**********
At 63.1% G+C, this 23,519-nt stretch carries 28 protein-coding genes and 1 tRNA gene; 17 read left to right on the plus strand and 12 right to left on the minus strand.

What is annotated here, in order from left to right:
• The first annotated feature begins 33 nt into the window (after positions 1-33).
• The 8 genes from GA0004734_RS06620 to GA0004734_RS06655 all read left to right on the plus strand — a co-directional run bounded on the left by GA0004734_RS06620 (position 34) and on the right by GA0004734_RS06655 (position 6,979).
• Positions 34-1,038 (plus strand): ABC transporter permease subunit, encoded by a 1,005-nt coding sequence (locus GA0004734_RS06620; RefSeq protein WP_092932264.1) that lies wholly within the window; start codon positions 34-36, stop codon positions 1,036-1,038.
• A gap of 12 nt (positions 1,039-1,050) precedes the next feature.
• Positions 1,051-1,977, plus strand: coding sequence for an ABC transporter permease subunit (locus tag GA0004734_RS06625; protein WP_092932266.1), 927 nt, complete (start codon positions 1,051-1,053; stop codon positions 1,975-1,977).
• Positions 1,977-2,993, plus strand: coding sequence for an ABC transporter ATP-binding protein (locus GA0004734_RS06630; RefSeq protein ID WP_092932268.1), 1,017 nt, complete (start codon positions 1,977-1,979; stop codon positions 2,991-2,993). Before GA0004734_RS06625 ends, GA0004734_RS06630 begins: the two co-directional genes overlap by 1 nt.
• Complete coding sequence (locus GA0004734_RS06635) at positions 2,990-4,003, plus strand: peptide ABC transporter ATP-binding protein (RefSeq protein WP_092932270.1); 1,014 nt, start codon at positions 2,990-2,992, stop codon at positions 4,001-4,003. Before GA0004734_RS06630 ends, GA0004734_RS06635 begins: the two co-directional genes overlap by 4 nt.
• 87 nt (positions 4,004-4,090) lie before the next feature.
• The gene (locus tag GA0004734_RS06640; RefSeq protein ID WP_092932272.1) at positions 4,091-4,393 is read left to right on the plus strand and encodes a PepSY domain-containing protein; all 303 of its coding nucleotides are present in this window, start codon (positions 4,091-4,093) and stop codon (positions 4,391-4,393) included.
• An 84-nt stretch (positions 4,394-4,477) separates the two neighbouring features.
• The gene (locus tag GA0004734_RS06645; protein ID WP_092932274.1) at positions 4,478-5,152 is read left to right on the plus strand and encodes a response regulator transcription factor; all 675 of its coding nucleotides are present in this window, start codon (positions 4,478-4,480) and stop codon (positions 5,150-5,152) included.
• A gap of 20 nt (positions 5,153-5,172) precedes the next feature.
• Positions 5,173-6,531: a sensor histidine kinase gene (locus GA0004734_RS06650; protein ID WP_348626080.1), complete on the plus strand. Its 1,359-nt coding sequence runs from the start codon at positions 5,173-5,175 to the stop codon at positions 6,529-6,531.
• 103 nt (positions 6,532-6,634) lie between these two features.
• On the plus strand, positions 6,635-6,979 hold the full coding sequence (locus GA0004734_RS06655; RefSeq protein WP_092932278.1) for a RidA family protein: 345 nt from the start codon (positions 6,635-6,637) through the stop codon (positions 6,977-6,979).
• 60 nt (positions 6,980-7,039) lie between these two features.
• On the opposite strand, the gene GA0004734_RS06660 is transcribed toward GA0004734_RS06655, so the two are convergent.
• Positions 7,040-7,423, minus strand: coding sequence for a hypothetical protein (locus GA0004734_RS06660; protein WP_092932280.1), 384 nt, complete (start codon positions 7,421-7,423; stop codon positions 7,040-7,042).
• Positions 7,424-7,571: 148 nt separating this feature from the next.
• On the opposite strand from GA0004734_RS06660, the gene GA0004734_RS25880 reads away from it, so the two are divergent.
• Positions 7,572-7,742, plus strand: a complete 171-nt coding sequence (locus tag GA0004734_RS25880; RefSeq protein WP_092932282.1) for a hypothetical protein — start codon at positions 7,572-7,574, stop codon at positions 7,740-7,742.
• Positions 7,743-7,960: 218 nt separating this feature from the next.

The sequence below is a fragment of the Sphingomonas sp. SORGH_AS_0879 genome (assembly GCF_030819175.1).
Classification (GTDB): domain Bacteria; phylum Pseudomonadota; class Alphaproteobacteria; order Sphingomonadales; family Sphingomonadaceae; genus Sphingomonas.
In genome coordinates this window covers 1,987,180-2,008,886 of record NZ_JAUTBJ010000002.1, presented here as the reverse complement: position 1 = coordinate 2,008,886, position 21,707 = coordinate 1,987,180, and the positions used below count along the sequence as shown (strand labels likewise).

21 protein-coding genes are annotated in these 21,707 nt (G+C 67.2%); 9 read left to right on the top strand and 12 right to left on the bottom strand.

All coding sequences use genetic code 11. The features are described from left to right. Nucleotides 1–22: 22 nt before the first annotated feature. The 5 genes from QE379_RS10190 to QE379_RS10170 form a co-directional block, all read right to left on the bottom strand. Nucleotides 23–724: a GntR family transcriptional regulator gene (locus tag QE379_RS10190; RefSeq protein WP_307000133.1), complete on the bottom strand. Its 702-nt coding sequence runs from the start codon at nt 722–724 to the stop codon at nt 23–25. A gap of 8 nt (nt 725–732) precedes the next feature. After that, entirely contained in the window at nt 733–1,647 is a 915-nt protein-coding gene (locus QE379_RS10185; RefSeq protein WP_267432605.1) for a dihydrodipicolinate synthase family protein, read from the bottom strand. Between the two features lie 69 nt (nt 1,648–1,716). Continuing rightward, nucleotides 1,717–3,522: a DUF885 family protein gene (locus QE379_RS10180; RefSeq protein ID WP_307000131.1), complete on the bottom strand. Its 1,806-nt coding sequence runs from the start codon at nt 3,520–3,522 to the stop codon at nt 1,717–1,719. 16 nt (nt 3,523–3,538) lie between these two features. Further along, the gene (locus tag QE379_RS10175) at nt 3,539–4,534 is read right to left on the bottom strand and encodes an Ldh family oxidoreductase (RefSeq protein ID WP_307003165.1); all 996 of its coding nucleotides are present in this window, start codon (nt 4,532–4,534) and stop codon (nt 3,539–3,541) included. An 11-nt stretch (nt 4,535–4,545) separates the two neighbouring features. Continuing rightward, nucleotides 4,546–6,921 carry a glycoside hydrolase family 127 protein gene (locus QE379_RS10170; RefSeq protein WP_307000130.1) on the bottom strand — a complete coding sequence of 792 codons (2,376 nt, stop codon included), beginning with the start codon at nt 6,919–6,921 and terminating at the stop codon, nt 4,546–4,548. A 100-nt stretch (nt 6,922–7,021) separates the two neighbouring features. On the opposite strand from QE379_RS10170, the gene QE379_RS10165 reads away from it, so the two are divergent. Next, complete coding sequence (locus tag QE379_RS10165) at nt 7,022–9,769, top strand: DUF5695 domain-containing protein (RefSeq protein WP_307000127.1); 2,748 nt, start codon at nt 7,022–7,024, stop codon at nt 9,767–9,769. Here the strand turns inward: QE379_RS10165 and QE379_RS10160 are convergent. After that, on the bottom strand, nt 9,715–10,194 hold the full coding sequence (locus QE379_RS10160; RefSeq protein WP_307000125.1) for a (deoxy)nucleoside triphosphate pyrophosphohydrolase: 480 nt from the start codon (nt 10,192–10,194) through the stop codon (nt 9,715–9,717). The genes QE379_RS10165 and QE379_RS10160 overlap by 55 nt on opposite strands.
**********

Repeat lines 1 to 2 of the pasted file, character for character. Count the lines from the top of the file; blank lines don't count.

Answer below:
At 63.1% G+C, this 23,519-nt stretch carries 28 protein-coding genes and 1 tRNA gene; 17 read left to right on the plus strand and 12 right to left on the minus strand.

What is annotated here, in order from left to right: